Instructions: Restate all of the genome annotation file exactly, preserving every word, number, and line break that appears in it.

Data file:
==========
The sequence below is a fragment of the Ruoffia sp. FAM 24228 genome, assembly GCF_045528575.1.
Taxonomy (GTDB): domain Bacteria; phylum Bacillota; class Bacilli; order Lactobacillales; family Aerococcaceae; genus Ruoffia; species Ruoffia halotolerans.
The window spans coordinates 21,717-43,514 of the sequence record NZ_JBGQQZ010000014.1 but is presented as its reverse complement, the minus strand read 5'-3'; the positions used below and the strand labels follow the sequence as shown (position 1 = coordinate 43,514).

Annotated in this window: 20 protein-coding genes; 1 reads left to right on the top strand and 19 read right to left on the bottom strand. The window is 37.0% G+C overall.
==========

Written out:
The sequence below is a fragment of the Ruoffia sp. FAM 24228 genome, assembly GCF_045528575.1.
Taxonomy (GTDB): domain Bacteria; phylum Bacillota; class Bacilli; order Lactobacillales; family Aerococcaceae; genus Ruoffia; species Ruoffia halotolerans.
The window spans coordinates 21,717-43,514 of the sequence record NZ_JBGQQZ010000014.1 but is presented as its reverse complement, the minus strand read 5'-3'; the positions used below and the strand labels follow the sequence as shown (position 1 = coordinate 43,514).

Annotated in this window: 20 protein-coding genes; 1 reads left to right on the top strand and 19 read right to left on the bottom strand. The window is 37.0% G+C overall.